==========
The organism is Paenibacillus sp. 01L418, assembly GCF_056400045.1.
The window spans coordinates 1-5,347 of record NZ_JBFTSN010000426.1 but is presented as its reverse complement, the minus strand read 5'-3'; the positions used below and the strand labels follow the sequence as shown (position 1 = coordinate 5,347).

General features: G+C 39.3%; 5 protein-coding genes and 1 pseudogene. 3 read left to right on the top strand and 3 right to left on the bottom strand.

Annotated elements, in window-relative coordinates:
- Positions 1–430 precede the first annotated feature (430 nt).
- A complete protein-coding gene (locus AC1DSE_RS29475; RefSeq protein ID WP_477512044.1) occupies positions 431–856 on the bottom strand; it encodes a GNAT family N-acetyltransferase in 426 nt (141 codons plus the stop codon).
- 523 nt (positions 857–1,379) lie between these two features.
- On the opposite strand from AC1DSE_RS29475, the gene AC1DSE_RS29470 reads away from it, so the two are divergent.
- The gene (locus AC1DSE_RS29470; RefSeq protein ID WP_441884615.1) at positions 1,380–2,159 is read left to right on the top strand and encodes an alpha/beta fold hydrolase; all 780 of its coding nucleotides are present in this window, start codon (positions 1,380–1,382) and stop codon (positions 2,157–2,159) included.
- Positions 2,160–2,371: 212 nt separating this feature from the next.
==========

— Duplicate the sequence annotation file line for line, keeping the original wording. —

The organism is Paenibacillus sp. 01L418, assembly GCF_056400045.1.
The window spans coordinates 1-5,347 of record NZ_JBFTSN010000426.1 but is presented as its reverse complement, the minus strand read 5'-3'; the positions used below and the strand labels follow the sequence as shown (position 1 = coordinate 5,347).

General features: G+C 39.3%; 5 protein-coding genes and 1 pseudogene. 3 read left to right on the top strand and 3 right to left on the bottom strand.

Annotated elements, in window-relative coordinates:
- Positions 1–430 precede the first annotated feature (430 nt).
- A complete protein-coding gene (locus AC1DSE_RS29475; RefSeq protein ID WP_477512044.1) occupies positions 431–856 on the bottom strand; it encodes a GNAT family N-acetyltransferase in 426 nt (141 codons plus the stop codon).
- 523 nt (positions 857–1,379) lie between these two features.
- On the opposite strand from AC1DSE_RS29475, the gene AC1DSE_RS29470 reads away from it, so the two are divergent.
- The gene (locus AC1DSE_RS29470; RefSeq protein ID WP_441884615.1) at positions 1,380–2,159 is read left to right on the top strand and encodes an alpha/beta fold hydrolase; all 780 of its coding nucleotides are present in this window, start codon (positions 1,380–1,382) and stop codon (positions 2,157–2,159) included.
- Positions 2,160–2,371: 212 nt separating this feature from the next.